What I learned about code efficiency

simple

When I just started to code I discovered how beautifully logical and tidy you could build software. I grew convinced that good software should be like paintings, sculptures, digital haiku’s. I started to apply conventions in my code which I then deemed very important! Correctly indenting, coding in paragraphs, using curly brackets with all if and else‘s even if only one line would follow. I used to make a big issue about whether or not to use a semicolon after every line of code.

At a certain point I was even trying to keep the lines length within the width of my editor because I do not like the way line-wrapping looks. (although the Espresso editor does a really good job on that.)

I had the same stance on HTML. Which was easier in the beginning, not using any server side coding or writing it inline, right there in the markup. And when I started using server-side-inclusion I even indented the included markup so it would all look beautiful when you would View source in the browser. It got a lot harder when I learned to separate the code from the markup. Now I could use the same HTML snipets in completely different parts of the templates with completely different indentations. Around the same time I was looking into obfuscating the javascript I wrote. Back then I thought I made such fantastic, effictient code and I wanted nobody else to profit from it.

But my attitude towards code efficiency, correct indentation, short-circuiting and other coding tricks and conventions changed. It seemed trivial how others would perceive the code and it became more important how people would perceive the results of the code. So my focus shifted from peers to customers and end users. This mainly had to do with becoming an entrepreneur. When working for a boss I felt a great satisfaction in being able to show off my work to my co-developers. We used to review eachothers work and tried to come up with smart improvements. This was so important that I would actually feel threatened when a new developer would join the ranks. Worse so if she could code more efficient than me. I would feel completely miserable for a while.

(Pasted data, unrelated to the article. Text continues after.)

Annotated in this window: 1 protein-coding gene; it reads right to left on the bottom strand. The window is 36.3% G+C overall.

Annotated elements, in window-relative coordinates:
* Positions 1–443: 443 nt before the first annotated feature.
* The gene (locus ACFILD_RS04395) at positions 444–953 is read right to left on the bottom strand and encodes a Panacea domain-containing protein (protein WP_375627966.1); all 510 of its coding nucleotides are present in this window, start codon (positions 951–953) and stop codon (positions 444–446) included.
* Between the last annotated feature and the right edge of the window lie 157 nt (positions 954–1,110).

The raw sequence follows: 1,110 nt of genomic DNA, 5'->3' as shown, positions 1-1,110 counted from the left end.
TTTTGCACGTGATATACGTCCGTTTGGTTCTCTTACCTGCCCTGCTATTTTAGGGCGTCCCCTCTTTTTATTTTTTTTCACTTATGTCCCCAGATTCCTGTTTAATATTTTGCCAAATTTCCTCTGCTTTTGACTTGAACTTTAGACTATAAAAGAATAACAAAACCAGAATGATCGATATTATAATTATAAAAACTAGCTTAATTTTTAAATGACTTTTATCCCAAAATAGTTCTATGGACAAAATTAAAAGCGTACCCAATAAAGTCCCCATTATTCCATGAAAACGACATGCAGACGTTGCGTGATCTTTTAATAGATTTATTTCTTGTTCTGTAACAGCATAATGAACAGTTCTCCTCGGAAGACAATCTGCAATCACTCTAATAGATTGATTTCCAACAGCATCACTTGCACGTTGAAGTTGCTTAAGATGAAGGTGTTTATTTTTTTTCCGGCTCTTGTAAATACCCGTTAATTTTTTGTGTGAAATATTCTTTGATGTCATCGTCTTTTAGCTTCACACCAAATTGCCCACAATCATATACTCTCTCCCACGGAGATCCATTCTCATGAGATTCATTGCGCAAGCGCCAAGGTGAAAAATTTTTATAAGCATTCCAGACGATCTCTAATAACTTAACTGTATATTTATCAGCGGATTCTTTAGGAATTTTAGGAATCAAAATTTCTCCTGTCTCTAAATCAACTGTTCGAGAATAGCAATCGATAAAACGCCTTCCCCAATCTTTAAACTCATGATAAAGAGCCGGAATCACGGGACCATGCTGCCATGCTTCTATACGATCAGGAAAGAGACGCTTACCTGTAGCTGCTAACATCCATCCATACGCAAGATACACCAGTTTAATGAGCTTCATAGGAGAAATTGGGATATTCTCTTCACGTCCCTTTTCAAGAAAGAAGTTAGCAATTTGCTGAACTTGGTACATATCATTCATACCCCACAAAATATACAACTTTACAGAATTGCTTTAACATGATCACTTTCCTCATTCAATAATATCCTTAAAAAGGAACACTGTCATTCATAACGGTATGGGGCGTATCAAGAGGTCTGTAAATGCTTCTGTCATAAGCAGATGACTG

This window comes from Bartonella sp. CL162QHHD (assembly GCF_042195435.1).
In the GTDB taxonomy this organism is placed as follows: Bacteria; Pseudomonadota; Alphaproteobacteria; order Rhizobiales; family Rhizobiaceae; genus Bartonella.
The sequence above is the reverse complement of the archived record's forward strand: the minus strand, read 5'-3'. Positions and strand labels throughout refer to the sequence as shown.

As developers we didn’t have much interaction with the customers or the end users of the work we did. Of course we had meetings with the project manager and we complied to the project briefing but almost the only feedback we got was from the project manager, returning from client meetings with or without corrections. And so we compared our ability to code fast, correct and, most of all, efficient to measure our own coding net worth.

When I started to work as an entrpreneur that needed to change. Suddenly I had to deal with both the customer and the end user. The things I talked about with my peers, displaying my experience and expertise in coding, meant absolutely nothing to them. They did not care the least for indentation, semicolons or short-hand code. Actually, they weren’t even aware those things existed and if they were it was not very interesting to them. That’s pretty harsh to comprehend for someone who thinks that those are the trades he is selling. At least it was for me. It took me a long while and I had a hard time figuring out that my customers are almost solely interested in a good product that works as expected. Of course they want it to be built well and reliable but how that looks on the inside is unimportant. And ask them if they’d rather have a working product quickly or a beautifully built product later, my experience is that a lot will choose the former. After all, this is business and there are budgets involved.

Efficient code has a lot of advantages; it’s easier to debug, to maintain and to re-use. But in the real world that never beats getting a product out the door sooner.